Separation Anxiety in Children – What can you do?

Separation anxiety begins around the ages of 8 months to 18 months. While it may seem like a terrible ordeal to go through, your child will eventually learn some important lessons. Here are some tips to help ease separation anxiety...

Dad comforting daughter before he leaves on a tripSeparation anxiety can be a very traumatic thing for both parents and children.  Often times, parents feel a sense of anxiety when leaving their child for the first time.  And in some instances, the children can feel the sense of anxiety and it will actually raise their own anxiety.  However, there are a variety of different steps you can take and work through the anxiety.  Typically speaking, child separation anxiety begins around the ages of 8 months to 18 months.  And while it may seem like a terrible ordeal to go through, your little one will learn some valuable lessons.  Your child will learn that while you may leave, you will always return. 

The earlier you try a sitter out, the better off you will be.  If at all possible, avoid trying a new sitter or daycare between 8 months and a year of age.  If your child is familiar with the same sitter, from the time they are born, separation anxiety will often be minimal. 

As well, the time of day is very important.  If your little one is tired or hungry, the transition will be even harder.  Therefore, if possible, pick a time of day when your baby has a full belly and is not tired or feeling overwhelmed. 
Whether you are starting your child in daycare or leaving him with a friend or family member for a few hours, explain to your child what is going on.  Give you child details of what will go on during the day.  If you are leaving your little one at daycare, explain that there will be other kids to play with.  As well, explain that they will have snack time and nap time.  If you give your child a full understanding of what to expect, it will help to ease the transition process.  He or she will go into the situation feeling more confident and aware of what is going on.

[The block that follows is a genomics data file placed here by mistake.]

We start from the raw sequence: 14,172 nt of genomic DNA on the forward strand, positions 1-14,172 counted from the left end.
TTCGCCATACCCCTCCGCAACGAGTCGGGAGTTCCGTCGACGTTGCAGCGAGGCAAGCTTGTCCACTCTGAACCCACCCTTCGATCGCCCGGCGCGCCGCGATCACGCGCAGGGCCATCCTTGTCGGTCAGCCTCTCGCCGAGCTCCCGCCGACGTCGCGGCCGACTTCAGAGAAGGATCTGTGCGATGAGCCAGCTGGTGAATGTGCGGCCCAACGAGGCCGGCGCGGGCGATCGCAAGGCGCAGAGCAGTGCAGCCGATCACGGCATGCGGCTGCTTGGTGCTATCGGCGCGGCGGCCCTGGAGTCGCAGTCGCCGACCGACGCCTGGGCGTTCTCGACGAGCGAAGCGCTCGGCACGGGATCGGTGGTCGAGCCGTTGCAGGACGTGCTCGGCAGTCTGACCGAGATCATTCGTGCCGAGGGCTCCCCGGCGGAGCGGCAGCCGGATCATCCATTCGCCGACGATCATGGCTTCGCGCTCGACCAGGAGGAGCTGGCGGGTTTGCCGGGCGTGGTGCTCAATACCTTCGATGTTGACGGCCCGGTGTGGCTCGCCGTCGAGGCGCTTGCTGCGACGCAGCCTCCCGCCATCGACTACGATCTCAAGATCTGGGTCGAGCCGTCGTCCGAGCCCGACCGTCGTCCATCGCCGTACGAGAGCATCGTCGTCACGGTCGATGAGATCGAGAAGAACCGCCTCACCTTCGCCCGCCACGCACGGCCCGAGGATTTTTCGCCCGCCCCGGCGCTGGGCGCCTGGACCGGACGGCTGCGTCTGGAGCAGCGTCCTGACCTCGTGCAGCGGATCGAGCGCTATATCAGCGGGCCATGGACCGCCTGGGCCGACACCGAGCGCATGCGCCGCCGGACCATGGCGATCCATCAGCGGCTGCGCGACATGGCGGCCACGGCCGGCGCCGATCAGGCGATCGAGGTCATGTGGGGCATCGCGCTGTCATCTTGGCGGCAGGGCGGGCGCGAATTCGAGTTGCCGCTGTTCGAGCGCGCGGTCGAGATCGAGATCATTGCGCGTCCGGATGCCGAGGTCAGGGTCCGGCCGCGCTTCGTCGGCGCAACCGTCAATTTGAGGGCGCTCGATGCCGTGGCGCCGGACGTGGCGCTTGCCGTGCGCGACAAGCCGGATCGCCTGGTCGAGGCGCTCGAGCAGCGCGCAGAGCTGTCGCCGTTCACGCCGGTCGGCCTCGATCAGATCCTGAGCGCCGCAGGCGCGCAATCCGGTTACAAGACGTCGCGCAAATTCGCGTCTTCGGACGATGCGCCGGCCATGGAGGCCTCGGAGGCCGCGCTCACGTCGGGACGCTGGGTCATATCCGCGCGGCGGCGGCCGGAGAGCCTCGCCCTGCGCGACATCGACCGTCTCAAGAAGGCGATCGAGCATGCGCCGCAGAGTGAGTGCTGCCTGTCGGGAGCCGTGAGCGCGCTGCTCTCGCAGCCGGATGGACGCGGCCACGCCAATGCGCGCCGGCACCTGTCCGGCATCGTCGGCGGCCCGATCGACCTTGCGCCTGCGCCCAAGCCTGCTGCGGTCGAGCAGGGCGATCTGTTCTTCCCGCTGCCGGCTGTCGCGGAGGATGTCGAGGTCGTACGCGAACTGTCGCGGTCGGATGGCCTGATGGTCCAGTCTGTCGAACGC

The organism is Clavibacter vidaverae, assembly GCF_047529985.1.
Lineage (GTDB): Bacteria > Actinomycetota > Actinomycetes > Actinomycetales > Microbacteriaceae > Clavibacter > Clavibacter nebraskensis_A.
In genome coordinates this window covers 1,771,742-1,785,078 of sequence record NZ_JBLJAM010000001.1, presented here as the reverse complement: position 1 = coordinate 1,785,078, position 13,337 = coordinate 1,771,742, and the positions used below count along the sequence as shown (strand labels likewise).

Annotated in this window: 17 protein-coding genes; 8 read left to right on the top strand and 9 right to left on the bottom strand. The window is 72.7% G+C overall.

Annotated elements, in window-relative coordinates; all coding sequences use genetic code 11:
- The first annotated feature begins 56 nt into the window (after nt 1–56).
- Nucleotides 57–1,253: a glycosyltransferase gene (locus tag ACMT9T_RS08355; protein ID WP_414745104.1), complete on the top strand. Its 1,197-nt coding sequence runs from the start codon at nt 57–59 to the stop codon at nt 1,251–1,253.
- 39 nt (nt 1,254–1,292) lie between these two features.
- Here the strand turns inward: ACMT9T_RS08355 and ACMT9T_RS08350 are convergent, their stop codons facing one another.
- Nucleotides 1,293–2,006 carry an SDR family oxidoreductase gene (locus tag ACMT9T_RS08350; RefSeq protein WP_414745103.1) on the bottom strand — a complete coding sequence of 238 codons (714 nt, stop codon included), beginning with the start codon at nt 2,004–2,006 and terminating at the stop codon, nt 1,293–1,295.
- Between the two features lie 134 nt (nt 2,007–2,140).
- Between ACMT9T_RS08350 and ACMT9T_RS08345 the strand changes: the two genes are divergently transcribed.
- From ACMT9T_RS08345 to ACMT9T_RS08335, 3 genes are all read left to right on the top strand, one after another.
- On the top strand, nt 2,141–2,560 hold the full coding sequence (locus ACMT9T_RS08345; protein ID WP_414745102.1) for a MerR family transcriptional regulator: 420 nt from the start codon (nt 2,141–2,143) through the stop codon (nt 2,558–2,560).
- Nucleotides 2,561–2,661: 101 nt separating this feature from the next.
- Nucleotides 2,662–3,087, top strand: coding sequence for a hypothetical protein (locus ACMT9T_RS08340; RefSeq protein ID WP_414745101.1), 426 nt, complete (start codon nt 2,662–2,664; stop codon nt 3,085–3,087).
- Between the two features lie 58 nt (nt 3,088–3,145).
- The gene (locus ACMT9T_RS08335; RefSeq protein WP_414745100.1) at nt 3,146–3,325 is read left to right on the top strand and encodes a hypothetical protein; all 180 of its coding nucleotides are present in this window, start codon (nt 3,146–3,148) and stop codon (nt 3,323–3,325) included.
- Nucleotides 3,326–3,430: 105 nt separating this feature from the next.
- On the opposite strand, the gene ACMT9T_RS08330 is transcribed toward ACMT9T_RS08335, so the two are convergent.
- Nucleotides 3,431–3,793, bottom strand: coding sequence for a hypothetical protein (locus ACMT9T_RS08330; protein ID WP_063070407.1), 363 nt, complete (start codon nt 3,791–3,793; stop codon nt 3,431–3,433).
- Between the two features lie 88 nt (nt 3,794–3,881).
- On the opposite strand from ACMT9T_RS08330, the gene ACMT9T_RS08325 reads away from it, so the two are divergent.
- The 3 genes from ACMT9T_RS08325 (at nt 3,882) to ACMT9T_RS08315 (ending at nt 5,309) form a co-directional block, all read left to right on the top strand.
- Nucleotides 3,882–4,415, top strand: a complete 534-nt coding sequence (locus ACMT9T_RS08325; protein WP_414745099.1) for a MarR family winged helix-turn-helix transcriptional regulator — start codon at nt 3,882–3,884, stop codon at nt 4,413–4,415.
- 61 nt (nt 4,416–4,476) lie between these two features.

If you are looking to leave your child with a babysitter, start in small doses.  Try leaving your child for short periods of time.  If possible, invite a sitter over to your house several times before you plan to leave them alone.  This will give your little one an excellent opportunity to become familiar with the baby sitter.  The first time the baby sitter comes over, stay in the room with the sitter and the child.  After you feel your child is becoming comfortable with the sitter, leave the two of them alone.  You can simply go in another room.  Every once in a while, try popping in and saying hi and see how things are going.  Each time the sitter comes over, leave the two of them alone for longer periods of time. 

Be sure to tell your child good bye when you leave.  While this may seem like a simple thing, it is a very important step.  Often times, parents will try to sneak out of the house while the child is occupied.  Many times, this can make the situation worse.  If the child suddenly realizes you are gone, they are more apt to get upset and stay upset.  Therefore, tell them good bye before leaving.  This way, they know that a good bye will always mean a hello will follow, once you have returned home.   

While telling your child good bye is a crucial step, be sure to keep it quick and simple.   The longer you drag it out, the harder it may become.  Give your little one a hug and kiss and then walk away.  Even if you can hear your baby crying inside, do not go back inside.  By returning while he or she is crying, they learn that crying brings you back. 
Consistency is very important for children.  Therefore, set up a good bye routine and use it each time you and your child will be separated. 

If you are returning while your child is awake, make sure you give them a big hello as soon as you return.  As well, tell them what a wonderful job they did while you were gone.  However, do not apologize for leaving.  

Separation anxiety is very common in young children.  And while there is no immediate cure, there are steps that can be taken to ease the situation and make the transition a bit easier.  It is important that you remain calm and patient during this period.  Before long, your child will learn that although you must leave, you will return.  Once they build up their confidence, the separation anxiety will subside. 


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